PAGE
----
$1,600 Insurance – Covers the following: RV, Smart Car, SAAB SUV (we won this for Best of the Road, but it sold in July so we don’t have to pay insurance anymore), Renters Insurance Policy for general coverage, jewelry policy, rider for camera equipment, and probably some other stuff too. This also covers the yearly fee for the AAA RV program and the monthly fee for Chase Identity Protection (although I may cancel this as I spoke with a lawyer who said it’s a load of crap). For those of you wondering if we’ve purchased health insurance: I’m sorry to say we haven’t yet….we still can’t justify it. We have not paid for health insurance in almost 9 years because as self employed adults insurance is a joke and horribly expensive. Why start now? We have a nest egg saved for any medical emergencies.
Hey Claire! By “gas” do you mean propane or gasoline? Because gasoline, yeah, it’s pretty expensive, right? Propane, not as much. We’ve downsized to living in a VW Bus, and we’ve been in Mexico for the past year, so it’s all warm weather down here and we rarely ever need to refill even our tiny propane tank, but in the US I recall filling our two tanks cost around $30, and we’d need to refill them every two months or so in the winter, and then they’d last all summer just powering our fridge and stove. I’ll shoot you an email, too. 🙂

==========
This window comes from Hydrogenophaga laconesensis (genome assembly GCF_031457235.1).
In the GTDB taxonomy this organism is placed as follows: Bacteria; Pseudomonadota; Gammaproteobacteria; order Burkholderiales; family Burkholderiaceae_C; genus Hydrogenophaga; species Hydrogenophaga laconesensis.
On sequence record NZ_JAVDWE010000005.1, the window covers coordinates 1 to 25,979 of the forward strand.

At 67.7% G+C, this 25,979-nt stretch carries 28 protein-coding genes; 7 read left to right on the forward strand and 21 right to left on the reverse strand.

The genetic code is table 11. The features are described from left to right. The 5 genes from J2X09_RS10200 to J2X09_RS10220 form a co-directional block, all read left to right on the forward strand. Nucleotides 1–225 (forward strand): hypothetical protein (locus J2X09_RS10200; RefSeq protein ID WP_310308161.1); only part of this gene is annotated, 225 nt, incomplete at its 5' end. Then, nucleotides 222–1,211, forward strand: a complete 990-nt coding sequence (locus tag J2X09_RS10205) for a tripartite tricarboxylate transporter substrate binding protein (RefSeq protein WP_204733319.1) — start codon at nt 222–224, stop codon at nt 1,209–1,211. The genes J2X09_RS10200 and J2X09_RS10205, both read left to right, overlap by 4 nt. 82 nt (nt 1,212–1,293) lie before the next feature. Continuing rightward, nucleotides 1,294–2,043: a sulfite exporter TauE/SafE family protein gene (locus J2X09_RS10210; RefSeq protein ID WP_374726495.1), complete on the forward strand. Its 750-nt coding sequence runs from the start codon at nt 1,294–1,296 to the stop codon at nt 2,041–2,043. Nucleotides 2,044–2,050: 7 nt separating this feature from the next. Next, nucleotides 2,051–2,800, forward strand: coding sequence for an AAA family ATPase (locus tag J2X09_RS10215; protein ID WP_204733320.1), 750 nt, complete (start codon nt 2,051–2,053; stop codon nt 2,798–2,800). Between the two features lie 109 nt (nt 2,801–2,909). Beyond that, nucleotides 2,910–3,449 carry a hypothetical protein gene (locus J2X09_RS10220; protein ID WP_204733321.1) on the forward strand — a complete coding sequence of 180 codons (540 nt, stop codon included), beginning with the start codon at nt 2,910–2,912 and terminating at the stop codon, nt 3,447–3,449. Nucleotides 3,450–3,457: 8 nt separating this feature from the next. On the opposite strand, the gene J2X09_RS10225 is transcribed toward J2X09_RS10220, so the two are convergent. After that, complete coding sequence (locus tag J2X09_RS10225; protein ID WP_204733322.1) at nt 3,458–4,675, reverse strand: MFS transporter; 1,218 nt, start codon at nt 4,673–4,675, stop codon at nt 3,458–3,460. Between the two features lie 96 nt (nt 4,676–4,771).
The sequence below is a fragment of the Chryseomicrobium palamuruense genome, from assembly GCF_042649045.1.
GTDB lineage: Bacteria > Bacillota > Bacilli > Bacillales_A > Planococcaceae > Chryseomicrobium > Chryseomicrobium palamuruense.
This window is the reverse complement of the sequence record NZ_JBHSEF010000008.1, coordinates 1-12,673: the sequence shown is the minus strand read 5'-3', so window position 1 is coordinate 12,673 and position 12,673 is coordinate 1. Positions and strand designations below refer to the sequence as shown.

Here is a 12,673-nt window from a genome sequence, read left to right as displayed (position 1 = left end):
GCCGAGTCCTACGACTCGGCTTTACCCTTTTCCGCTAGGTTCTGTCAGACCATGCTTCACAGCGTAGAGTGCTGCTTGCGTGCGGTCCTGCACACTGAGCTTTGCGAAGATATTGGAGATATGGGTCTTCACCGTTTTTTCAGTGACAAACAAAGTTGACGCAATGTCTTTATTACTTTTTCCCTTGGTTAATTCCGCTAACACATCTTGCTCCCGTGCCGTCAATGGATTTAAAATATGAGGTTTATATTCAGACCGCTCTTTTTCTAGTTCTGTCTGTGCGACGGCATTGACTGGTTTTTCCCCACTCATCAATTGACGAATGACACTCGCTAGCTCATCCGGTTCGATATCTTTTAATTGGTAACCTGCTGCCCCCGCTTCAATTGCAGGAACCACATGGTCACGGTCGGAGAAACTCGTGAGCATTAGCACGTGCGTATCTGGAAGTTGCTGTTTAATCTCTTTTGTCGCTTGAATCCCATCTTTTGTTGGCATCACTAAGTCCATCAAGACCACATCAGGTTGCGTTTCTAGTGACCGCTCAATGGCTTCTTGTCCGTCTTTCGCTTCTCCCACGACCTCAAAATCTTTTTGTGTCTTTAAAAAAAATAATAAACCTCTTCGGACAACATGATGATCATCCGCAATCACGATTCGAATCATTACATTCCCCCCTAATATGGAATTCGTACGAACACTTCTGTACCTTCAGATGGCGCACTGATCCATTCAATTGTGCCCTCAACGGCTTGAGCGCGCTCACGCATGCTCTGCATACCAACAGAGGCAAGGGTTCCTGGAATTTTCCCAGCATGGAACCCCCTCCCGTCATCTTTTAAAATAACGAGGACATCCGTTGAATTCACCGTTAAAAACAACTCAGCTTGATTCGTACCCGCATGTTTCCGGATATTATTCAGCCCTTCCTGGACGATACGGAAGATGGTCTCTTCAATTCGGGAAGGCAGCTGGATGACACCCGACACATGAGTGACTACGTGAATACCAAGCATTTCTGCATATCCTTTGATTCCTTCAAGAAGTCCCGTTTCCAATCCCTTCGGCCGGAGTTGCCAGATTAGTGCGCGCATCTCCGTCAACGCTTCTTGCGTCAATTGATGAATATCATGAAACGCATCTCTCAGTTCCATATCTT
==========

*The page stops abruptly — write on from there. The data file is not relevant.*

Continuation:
Wow..we have been following your post since we saw the special on TV. Was hoping to get some information on RV-ing, but did not know you would provide great detailed information. We hope to start traveling in about 5 years and the cost have been on our minds alot this year. Your expense details really help us. Hope to see you on the road sooner than 5 years. Thanks for the posts.
Thanks for the tips & thoughts. We’ve had very good coverage with Verizon since we started using them (only a handful of campgrounds where we couldn’t get signal) so for the time being we’re happy w/ their service. I think if we travelled regularly to sites without Verizon coverage we might opt for a movable satellite dish, but so far it’s not made the list.
It’s a part of who he is and who he will be. You can’t tell me growing up and learning to run in sprawling national parks doesn’t leave an impression. We will likely end up in a traditional house again, and our children will likely go back to a traditional school. But travel will remain a priority for us, and we will design our future with that in mind.